doctrine', 'unhealthy teaching', or 'sick dogma'.

This does not mean that I do not defend what I think as stoutly as I see
fit. It just means that, if someone tries to clobber it, I want to
consult the Chief Rabbi about its degree of priority. If it deserves
attention, I want to react by trying to understand the rationale behind
it and testing that rationale. And that means that my response may range
anywhere from revising 'my thinking' to 'tearing it to shreds'.

Friends tell me I have a penchant for the latter. It seems that way to
them, because so much of churchdom and shuldom has been built on islands
of floating garbage.

Even the most intelligent of us all omit vital data or use stupid
methods for a long time on some problem, before a demonstrably valid
breakthrough enlightens us about the matter.

shalom,

b
~ ~ ~ ntcp info page: http://world-missions/planting ~ ~ ~

info page: http://world-missions.org/planting <><><>


Date: Tue, 08 Oct 2002 08:51:37 -0400
From: "Samuel Buick" <aom_canada * hotmail>
Subject: Re: [NTCP] Home/Institutional Church

Hi Joel and list:

Been inactive for while on the list.

I think the issue here is that we do not understant the nature of the church
and its function and purpose. If the church is the body, and is the
representative of all that is in Christ Jesus, and is an expression of the
fullness of his life, then how the church acts, and behaves and interacts
should reflect his LIFE and his CHARACTER. Unfortunately, when we reduce
church to a bunch of meetings, we miss out on the primary reason we gather,
and that is to seek His face, and to experience His life in us and through
us by His Word and Spirit. This means that intimacy and small group
dynamics must be pre-eminent as the "form", so to speak, of church, in order
to experience His life in real intimacy and expression.

The institutional form doesn't allow for intimacy and expression. It is bent
on going through religious exercises. Those who desire that usually know
nothing but that, and they are comfortable with that and desire that. It is
all they know about "church". The I/C (institutional church) is more
reflective of the OT religious system with the professional clergy effective
being little different than the Levitical priesthood! We are under grace,
and in the church which is to be a priesthood of believers unto the Lord and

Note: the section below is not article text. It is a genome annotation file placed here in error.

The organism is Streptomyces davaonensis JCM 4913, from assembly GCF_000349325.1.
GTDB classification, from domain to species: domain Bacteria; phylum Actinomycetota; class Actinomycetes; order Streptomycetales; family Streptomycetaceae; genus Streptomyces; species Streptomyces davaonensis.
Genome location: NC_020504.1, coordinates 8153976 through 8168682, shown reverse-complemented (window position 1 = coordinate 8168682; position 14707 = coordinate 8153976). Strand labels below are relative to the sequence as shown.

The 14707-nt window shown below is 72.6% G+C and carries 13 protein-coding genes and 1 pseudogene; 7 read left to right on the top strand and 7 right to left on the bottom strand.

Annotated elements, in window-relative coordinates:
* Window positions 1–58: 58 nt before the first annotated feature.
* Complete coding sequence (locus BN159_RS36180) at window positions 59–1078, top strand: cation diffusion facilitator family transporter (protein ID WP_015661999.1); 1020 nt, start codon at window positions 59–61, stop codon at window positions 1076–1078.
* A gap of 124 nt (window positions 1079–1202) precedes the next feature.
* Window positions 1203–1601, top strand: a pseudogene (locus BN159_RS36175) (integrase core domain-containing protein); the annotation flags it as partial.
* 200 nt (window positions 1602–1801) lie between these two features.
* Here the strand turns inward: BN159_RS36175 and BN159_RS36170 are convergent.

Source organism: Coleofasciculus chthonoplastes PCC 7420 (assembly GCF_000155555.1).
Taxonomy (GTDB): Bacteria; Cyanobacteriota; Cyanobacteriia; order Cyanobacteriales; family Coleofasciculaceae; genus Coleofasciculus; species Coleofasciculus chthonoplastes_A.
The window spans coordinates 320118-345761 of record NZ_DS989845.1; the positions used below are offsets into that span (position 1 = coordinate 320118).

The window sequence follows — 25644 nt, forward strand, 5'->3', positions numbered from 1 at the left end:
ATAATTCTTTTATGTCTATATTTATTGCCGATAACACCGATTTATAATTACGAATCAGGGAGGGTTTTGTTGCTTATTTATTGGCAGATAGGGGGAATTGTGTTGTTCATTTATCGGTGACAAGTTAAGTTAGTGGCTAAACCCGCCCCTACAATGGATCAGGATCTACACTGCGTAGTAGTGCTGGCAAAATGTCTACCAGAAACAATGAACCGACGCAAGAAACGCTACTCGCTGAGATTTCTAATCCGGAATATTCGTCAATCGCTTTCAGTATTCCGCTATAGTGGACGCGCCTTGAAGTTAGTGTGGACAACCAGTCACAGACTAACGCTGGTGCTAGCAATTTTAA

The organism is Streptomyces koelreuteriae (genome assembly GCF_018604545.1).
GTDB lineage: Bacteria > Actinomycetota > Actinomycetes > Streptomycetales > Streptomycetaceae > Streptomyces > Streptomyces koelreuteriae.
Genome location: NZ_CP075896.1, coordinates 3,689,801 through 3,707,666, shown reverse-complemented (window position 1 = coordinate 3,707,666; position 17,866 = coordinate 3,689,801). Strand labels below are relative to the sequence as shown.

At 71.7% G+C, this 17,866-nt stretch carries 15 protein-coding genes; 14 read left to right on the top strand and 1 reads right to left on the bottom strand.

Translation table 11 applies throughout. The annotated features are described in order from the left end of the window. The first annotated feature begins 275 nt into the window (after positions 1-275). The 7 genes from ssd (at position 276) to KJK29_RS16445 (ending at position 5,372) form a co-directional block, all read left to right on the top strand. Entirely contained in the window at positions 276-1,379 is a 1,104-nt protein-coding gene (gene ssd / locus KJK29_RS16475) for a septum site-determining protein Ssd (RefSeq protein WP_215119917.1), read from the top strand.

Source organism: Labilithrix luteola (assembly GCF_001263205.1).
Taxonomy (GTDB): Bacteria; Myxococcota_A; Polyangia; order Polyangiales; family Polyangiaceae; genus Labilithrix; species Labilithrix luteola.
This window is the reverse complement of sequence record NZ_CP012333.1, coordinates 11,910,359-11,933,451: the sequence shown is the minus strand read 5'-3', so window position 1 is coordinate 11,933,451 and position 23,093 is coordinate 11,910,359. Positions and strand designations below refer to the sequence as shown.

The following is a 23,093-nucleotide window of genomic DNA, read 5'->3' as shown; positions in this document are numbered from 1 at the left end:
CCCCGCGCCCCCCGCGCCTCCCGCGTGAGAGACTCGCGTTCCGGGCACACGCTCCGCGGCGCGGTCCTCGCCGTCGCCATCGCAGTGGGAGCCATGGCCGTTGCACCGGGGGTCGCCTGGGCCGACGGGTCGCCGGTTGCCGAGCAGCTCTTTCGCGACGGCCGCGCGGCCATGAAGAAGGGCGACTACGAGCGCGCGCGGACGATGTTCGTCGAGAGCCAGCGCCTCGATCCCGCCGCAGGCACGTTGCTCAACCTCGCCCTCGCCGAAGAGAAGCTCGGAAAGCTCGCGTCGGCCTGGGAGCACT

in mutual subjection one to another as unto him. The I/C can't operate very
well in that form. If the basic purpose is to worship the Lord in intimacy
and life, then the I/C system in out of sync with that reality.

But by the same token, that religious mindset and strong desire for
religious structure and form can be just as much an issue in a gathering
that meets in a home. The geographical location of the gathering may change
(from religious building to a house) but the very nature of the gathering
may not change at all, and then the only thing you have done is move
location, and the church itself is no different! I have seen some churches
that call themselves HC, that are nothing more than the I/C that meets in a
home.

There are people who are afraid of intimacy and afraid of being real. Many
do not understand or desire to experience a deeper mystical union with the
Lord and other believers. It is safer to gather for a Bible study with
someone in charge, than to wait and rest in the presence of the Lord, and
wait for his direction to move through the people gathered there, through
the word and through impressions of the Spirit. There is less risk and more
predictability.

For myself... I will take intimacy and life over all that I ever knew when I
pastored a traditional church. Hands down. No question about it. If people
want religion, then they can have it. I want relational Christianity, where
we gather and we experience life and community and fullness together, and
not just another meeting!

Regards,
Sam


------- <><><> -------


Date: Tue, 8 Oct 2002 15:23:20 -0700 (PDT)
From: Vanessa DiDomenico <van3hijos * yahoo>
Subject: RE: [NTCP] House Church Venom

I will never believe that God has called someone to build, especially
outside a very, very poor place where there isn't even a house to meet in.
Vanessa


End of New Testament Church Proliferation Digest V2 #176 < Previous Digest Next Digest >



house church eldership servanthood lord's day lord's supper world missions